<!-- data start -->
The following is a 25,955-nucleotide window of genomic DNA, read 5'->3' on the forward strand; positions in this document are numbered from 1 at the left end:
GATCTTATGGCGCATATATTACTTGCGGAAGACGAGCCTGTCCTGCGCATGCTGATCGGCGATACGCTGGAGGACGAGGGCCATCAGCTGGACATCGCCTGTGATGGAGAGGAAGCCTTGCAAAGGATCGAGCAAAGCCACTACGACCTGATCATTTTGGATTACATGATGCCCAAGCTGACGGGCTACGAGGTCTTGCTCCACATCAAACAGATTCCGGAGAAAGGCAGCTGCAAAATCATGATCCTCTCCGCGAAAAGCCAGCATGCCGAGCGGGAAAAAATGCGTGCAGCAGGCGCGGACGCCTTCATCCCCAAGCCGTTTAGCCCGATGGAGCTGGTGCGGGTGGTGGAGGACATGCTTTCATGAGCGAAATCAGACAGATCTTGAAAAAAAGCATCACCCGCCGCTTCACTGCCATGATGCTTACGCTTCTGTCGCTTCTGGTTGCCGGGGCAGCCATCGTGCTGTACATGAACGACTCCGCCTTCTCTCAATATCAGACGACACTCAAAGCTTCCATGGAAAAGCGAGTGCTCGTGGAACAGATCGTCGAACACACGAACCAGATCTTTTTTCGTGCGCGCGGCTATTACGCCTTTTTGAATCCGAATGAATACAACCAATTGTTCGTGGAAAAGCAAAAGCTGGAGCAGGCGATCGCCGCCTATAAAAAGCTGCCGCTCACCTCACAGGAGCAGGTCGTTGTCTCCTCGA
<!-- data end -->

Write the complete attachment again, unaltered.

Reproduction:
The following is a 25,955-nucleotide window of genomic DNA, read 5'->3' on the forward strand; positions in this document are numbered from 1 at the left end:
GATCTTATGGCGCATATATTACTTGCGGAAGACGAGCCTGTCCTGCGCATGCTGATCGGCGATACGCTGGAGGACGAGGGCCATCAGCTGGACATCGCCTGTGATGGAGAGGAAGCCTTGCAAAGGATCGAGCAAAGCCACTACGACCTGATCATTTTGGATTACATGATGCCCAAGCTGACGGGCTACGAGGTCTTGCTCCACATCAAACAGATTCCGGAGAAAGGCAGCTGCAAAATCATGATCCTCTCCGCGAAAAGCCAGCATGCCGAGCGGGAAAAAATGCGTGCAGCAGGCGCGGACGCCTTCATCCCCAAGCCGTTTAGCCCGATGGAGCTGGTGCGGGTGGTGGAGGACATGCTTTCATGAGCGAAATCAGACAGATCTTGAAAAAAAGCATCACCCGCCGCTTCACTGCCATGATGCTTACGCTTCTGTCGCTTCTGGTTGCCGGGGCAGCCATCGTGCTGTACATGAACGACTCCGCCTTCTCTCAATATCAGACGACACTCAAAGCTTCCATGGAAAAGCGAGTGCTCGTGGAACAGATCGTCGAACACACGAACCAGATCTTTTTTCGTGCGCGCGGCTATTACGCCTTTTTGAATCCGAATGAATACAACCAATTGTTCGTGGAAAAGCAAAAGCTGGAGCAGGCGATCGCCGCCTATAAAAAGCTGCCGCTCACCTCACAGGAGCAGGTCGTTGTCTCCTCGA